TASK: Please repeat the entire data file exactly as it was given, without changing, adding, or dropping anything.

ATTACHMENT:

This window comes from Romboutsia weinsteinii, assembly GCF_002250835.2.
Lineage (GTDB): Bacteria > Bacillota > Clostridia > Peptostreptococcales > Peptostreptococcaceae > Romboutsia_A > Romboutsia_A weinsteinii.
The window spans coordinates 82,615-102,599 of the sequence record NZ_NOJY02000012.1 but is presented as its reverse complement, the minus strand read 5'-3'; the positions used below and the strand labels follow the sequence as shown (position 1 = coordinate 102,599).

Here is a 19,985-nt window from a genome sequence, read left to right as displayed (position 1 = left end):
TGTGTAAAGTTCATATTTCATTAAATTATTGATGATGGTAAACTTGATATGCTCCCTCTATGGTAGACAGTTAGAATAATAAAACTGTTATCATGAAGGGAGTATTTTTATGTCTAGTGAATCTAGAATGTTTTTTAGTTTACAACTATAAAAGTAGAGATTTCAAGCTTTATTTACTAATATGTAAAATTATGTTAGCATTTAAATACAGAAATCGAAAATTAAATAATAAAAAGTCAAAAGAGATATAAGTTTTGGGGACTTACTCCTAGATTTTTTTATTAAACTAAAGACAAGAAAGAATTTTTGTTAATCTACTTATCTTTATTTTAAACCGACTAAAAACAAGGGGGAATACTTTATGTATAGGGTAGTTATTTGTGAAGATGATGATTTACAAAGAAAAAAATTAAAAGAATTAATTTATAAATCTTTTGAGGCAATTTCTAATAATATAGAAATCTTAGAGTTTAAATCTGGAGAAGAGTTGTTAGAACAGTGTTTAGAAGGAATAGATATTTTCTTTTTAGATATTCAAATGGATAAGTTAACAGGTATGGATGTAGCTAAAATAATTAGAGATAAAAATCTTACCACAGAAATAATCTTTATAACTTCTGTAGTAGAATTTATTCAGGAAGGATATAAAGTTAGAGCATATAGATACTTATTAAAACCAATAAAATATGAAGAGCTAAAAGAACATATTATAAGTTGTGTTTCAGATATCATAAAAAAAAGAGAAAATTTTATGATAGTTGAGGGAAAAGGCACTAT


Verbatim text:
This window comes from Romboutsia weinsteinii, assembly GCF_002250835.2.
Lineage (GTDB): Bacteria > Bacillota > Clostridia > Peptostreptococcales > Peptostreptococcaceae > Romboutsia_A > Romboutsia_A weinsteinii.
The window spans coordinates 82,615-102,599 of the sequence record NZ_NOJY02000012.1 but is presented as its reverse complement, the minus strand read 5'-3'; the positions used below and the strand labels follow the sequence as shown (position 1 = coordinate 102,599).

Here is a 19,985-nt window from a genome sequence, read left to right as displayed (position 1 = left end):
TGTGTAAAGTTCATATTTCATTAAATTATTGATGATGGTAAACTTGATATGCTCCCTCTATGGTAGACAGTTAGAATAATAAAACTGTTATCATGAAGGGAGTATTTTTATGTCTAGTGAATCTAGAATGTTTTTTAGTTTACAACTATAAAAGTAGAGATTTCAAGCTTTATTTACTAATATGTAAAATTATGTTAGCATTTAAATACAGAAATCGAAAATTAAATAATAAAAAGTCAAAAGAGATATAAGTTTTGGGGACTTACTCCTAGATTTTTTTATTAAACTAAAGACAAGAAAGAATTTTTGTTAATCTACTTATCTTTATTTTAAACCGACTAAAAACAAGGGGGAATACTTTATGTATAGGGTAGTTATTTGTGAAGATGATGATTTACAAAGAAAAAAATTAAAAGAATTAATTTATAAATCTTTTGAGGCAATTTCTAATAATATAGAAATCTTAGAGTTTAAATCTGGAGAAGAGTTGTTAGAACAGTGTTTAGAAGGAATAGATATTTTCTTTTTAGATATTCAAATGGATAAGTTAACAGGTATGGATGTAGCTAAAATAATTAGAGATAAAAATCTTACCACAGAAATAATCTTTATAACTTCTGTAGTAGAATTTATTCAGGAAGGATATAAAGTTAGAGCATATAGATACTTATTAAAACCAATAAAATATGAAGAGCTAAAAGAACATATTATAAGTTGTGTTTCAGATATCATAAAAAAAAGAGAAAATTTTATGATAGTTGAGGGAAAAGGCACTAT